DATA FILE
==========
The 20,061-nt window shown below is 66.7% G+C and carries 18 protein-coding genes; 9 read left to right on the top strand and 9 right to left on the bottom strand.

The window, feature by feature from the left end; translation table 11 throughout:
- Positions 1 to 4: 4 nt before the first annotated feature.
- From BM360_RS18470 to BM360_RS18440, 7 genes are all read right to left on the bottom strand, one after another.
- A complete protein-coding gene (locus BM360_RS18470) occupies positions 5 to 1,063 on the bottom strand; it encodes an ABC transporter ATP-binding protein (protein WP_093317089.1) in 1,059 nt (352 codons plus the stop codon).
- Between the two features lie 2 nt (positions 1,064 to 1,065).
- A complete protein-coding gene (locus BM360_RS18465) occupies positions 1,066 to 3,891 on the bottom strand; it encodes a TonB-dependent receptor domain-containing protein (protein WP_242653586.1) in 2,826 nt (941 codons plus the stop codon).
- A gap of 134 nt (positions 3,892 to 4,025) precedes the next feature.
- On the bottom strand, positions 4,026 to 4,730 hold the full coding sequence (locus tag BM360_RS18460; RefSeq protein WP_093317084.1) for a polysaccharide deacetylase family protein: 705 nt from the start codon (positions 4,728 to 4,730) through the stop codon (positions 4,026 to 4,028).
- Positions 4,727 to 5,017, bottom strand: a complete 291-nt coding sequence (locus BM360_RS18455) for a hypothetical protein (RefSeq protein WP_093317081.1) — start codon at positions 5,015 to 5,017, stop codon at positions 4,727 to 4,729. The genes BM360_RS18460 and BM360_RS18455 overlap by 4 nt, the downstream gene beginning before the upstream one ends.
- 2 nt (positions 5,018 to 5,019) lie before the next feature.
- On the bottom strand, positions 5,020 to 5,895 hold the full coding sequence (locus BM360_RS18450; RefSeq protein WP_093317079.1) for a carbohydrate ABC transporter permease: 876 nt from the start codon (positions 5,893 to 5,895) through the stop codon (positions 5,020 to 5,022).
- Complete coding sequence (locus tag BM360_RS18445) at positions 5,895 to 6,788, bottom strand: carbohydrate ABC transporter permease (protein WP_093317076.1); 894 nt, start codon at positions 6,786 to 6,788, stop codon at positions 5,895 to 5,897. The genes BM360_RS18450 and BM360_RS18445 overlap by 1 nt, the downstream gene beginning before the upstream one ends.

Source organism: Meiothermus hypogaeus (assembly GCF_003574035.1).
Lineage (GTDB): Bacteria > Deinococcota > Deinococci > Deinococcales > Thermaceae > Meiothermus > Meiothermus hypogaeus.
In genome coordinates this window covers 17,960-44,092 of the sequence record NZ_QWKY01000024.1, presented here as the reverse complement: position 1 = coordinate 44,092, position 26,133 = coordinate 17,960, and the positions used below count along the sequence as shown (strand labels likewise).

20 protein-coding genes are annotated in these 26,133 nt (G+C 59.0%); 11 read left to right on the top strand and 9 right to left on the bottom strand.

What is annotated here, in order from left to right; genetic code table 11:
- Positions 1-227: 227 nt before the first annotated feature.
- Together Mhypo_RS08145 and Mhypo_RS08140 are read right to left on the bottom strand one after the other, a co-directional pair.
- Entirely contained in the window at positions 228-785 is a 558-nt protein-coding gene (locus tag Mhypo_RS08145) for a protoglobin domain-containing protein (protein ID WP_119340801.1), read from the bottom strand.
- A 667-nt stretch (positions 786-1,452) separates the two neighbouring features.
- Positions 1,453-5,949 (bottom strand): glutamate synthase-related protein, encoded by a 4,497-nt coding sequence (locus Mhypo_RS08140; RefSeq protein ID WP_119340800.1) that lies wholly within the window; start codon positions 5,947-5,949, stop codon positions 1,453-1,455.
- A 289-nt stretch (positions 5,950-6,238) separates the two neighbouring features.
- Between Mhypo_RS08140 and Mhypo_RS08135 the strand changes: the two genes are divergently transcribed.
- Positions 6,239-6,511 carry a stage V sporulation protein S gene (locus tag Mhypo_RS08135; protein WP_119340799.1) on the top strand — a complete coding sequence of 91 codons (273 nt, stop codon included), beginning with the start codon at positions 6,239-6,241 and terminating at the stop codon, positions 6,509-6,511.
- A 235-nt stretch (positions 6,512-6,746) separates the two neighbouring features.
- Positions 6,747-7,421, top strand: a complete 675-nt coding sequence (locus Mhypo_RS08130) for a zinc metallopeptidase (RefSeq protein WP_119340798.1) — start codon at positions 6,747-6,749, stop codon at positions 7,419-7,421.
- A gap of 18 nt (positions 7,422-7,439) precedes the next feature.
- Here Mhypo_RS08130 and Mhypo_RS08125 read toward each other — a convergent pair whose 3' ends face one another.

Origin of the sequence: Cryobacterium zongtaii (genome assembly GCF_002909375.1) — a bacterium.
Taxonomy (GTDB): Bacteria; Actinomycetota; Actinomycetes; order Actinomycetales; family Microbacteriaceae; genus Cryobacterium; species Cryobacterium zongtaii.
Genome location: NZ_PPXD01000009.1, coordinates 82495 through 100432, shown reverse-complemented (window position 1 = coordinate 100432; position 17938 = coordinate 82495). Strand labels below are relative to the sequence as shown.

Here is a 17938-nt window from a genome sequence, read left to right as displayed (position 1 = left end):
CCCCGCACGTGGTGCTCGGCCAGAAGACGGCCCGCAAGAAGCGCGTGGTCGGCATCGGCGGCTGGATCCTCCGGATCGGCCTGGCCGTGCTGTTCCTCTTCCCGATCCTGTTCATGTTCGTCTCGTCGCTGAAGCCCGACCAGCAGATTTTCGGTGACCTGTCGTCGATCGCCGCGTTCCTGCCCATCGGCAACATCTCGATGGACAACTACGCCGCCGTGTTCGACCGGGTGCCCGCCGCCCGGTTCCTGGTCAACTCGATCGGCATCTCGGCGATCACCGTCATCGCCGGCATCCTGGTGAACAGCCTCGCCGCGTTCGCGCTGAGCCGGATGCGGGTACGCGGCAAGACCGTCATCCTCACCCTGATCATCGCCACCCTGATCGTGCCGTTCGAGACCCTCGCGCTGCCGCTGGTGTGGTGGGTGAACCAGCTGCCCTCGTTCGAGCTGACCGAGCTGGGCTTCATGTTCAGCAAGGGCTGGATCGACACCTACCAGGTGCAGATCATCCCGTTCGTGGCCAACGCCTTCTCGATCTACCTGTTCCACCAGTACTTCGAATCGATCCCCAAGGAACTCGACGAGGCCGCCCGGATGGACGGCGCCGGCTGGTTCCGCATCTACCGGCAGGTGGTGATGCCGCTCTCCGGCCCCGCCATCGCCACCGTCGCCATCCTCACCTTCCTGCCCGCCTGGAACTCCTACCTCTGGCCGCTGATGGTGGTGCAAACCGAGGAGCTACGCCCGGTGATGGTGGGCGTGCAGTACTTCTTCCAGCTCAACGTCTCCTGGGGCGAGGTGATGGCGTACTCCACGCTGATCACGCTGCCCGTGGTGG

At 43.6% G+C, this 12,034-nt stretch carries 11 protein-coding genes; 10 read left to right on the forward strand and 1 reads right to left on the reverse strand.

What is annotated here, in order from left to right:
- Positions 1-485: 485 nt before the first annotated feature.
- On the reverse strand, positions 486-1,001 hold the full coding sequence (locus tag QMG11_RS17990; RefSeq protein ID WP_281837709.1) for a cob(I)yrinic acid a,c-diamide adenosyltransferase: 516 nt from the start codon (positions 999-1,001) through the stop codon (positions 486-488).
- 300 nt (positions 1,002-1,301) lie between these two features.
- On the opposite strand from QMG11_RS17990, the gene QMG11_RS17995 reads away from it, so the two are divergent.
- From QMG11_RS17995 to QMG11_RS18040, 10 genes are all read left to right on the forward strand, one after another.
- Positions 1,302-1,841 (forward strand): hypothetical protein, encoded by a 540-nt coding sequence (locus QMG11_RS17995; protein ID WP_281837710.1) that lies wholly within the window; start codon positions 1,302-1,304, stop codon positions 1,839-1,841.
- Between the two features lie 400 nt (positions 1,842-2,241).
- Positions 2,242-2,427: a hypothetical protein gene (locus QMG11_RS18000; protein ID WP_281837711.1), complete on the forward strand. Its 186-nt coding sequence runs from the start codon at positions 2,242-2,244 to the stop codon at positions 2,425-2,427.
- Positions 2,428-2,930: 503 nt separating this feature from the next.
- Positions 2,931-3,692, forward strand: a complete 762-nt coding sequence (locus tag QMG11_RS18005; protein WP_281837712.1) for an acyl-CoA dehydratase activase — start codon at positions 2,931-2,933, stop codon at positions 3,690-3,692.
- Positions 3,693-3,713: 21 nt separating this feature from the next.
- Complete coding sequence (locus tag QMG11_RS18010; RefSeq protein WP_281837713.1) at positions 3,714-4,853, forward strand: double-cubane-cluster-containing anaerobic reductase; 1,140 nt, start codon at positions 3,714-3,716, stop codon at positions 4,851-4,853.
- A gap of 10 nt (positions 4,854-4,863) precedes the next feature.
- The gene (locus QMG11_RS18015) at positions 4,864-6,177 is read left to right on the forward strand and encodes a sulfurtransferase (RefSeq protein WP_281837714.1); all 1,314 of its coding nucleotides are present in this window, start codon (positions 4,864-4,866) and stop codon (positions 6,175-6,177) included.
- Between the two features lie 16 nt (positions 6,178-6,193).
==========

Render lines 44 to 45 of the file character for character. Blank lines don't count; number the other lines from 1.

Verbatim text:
- Between the two features lie 400 nt (positions 1,842-2,241).
- Positions 2,242-2,427: a hypothetical protein gene (locus QMG11_RS18000; protein ID WP_281837711.1), complete on the forward strand. Its 186-nt coding sequence runs from the start codon at positions 2,242-2,244 to the stop codon at positions 2,425-2,427.